Most companies want to be sustainable but face challenges along the way. From getting senior leadership on board to installing solar panels, going green is easier said than done. In the end, only 2% ever follow through on their promises for a more eco-friendly future.
Below you’ll find 9 popular brands that fall into the all-too-common bin of empty promises — and five that are keeping their word.
Phillips had good intentions when it released its Earthlight compact fluorescent lightbulbs. However, these energy-efficient bulbs were incompatible with most lamps at the time. It turns out requiring consumers to toss perfectly good lights isn’t very sustainable.
Paint often contain volatile organic compounds and chemicals that pollute the air. To minimize toxic fumes, Valspar removed an additive from one of its paint lines. As the weather grew warmer, it began to grow bacteria and reek like cat urine. The company ended up compensating hundreds of people and re-introducing the chemical to their paints.
Shopping online with Amazon is convenient but terrible for the environment. Trucks transport millions of packages nationwide each day, adding to carbon emissions and accelerating global warming. The company has pledged to go carbon neutral with half of its shipments by 2030. However, it has since rejected a motion to pass a climate proposal.
Two years ago, Starbucks began banning plastic straws in its stores and replacing them with strawless lids. However, in response to the change, customers used between 0.32 and 0.88 grams of plastic per beverage, upping their use of the material.
Similarly, McDonald’s restaurants in Ireland and the U.K. replaced their plastic straws with paper ones. While the plastic versions were recyclable, the new ones were not. The golden arches were cutting down trees to save the oceans.
To cater to their eco-conscious consumers, Tide created a purclean laundry detergent that it claimed was 100% plant-based. However, this statement wasn’t true because it was still using non-plant ingredients derived from petroleum.
Nestle has claimed to source its cocoa beans sustainably. However, a 2019 class-action lawsuit alleges that this simply isn’t the case. Its cocoa production and harvesting methods rely on deforestation and child labor.
8. Kauai Coffee
This coffee company advertised its single-serving coffee pods as 100% compostable. However, the typical consumer couldn’t add them to their backyard compost pile. Instead, they would have to send them to an industrial facility to decompose, making Kauai’s claims incredibly misleading.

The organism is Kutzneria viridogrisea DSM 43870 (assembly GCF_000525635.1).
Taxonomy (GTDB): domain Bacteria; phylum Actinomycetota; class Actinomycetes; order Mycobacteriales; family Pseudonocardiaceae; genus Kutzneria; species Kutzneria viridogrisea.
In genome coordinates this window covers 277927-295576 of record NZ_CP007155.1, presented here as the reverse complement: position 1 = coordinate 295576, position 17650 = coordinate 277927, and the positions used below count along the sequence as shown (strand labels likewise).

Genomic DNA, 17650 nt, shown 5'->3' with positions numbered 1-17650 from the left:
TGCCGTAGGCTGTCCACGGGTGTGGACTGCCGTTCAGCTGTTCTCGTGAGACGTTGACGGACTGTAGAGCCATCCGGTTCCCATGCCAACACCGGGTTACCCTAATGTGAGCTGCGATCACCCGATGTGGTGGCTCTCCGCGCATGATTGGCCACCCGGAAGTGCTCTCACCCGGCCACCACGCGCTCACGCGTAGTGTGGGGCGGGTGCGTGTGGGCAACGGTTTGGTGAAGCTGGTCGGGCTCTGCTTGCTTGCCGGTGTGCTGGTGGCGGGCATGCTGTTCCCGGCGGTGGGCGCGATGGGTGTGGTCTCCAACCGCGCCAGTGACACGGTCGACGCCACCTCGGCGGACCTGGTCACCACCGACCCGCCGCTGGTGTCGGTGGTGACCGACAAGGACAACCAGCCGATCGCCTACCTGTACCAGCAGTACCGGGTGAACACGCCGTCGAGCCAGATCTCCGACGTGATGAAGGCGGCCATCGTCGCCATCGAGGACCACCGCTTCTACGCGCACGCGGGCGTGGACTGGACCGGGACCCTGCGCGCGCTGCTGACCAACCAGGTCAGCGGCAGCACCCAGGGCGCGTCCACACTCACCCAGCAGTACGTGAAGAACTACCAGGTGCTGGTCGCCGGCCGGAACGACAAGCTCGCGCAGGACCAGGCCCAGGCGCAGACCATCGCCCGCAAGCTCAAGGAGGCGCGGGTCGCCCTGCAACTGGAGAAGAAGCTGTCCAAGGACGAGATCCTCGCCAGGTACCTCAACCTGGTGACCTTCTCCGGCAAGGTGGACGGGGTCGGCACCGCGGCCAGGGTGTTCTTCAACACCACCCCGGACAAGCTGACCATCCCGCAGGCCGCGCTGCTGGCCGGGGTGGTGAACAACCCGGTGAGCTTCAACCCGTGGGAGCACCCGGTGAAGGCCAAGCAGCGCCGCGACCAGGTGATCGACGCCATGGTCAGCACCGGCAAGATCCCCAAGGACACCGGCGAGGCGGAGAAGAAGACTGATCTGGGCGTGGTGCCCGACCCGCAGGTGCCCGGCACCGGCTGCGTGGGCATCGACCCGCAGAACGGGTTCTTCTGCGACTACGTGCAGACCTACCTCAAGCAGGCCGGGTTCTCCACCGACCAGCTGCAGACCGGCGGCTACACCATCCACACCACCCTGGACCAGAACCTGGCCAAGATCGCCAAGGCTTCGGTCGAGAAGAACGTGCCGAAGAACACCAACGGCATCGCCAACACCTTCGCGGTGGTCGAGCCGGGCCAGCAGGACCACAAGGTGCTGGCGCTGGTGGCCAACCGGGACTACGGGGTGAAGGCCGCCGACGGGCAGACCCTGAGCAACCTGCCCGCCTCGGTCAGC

Reynolds American has touted its cigarettes as eco-friendly. After all, its sales team uses hybrid cars and hand dryers. However, many tobacco-free campaigns have pointed out that cigarette smoke spews thousands of chemicals into the air, and their butts litter the earth.
Who’s Going Green?
While many companies are spewing empty promises and failing to be sustainable, others follow through on going green. Here are just a few that have successfully pledged to prioritize sustainability.
Rocky Mountain Institute focuses on consulting, research and publications in the field of sustainability. The company has been around for nearly 40 years and now prioritizes energy efficiency, climate finance and clean economies.
Cooperatives often rely on sustainable business models that focus on community and worker well-being, and REI is no exception. The co-op has instituted product sustainability standards that apply to more than 1,000 of its brands.
The famous Mexican grill plans to divert half of its waste from landfills by the end of this year. To accomplish this goal, it has begun recycling gloves into trash bags, and 88% of restaurants now have a diversion program.
Google aims to run on carbon-free electricity by 2030, and it’s already making huge strides toward that goal. The company has been carbon-neutral since 2007 and recently wiped out its entire carbon footprint by investing in high-quality offsets.
In 2016, United Airlines became the first airline to fly with sustainable jet fuel. Since then, it has bought millions of gallons of biofuel. Recently, it committed to cutting its greenhouse gas emissions in half by 2050.
From Sustainability to Success
If your company has set sustainability goals, having a way to measure those goals is key. One of the biggest pitfalls for companies becoming more sustainable is either not setting sustainability targets or trying to target too many metrics at once.
Instead, pick one or two indicators of sustainability and go from there. Some key indicators of a successful sustainability strategy include lowering your carbon footprint, energy consumption, water reduction rate and product recycling rate.
Consumers love eco-friendly brands. More than one-third of them are willing to pay 25% more for sustainable products. Once companies attract these customers, they’ll likely retain them and reduce the costs associated with recruiting new ones. Ultimately, this strategy will prove cost-effective and profitable as well as good for the planet.
As with all content written by freelance contributors, the views expressed above belong to the author and do not necessarily reflect those of SEE Change
Jane Marsh, founder and editor-in-chief of Environment.co, is passionate about helping people reduce their carbon footprint and live a greener lifestyle.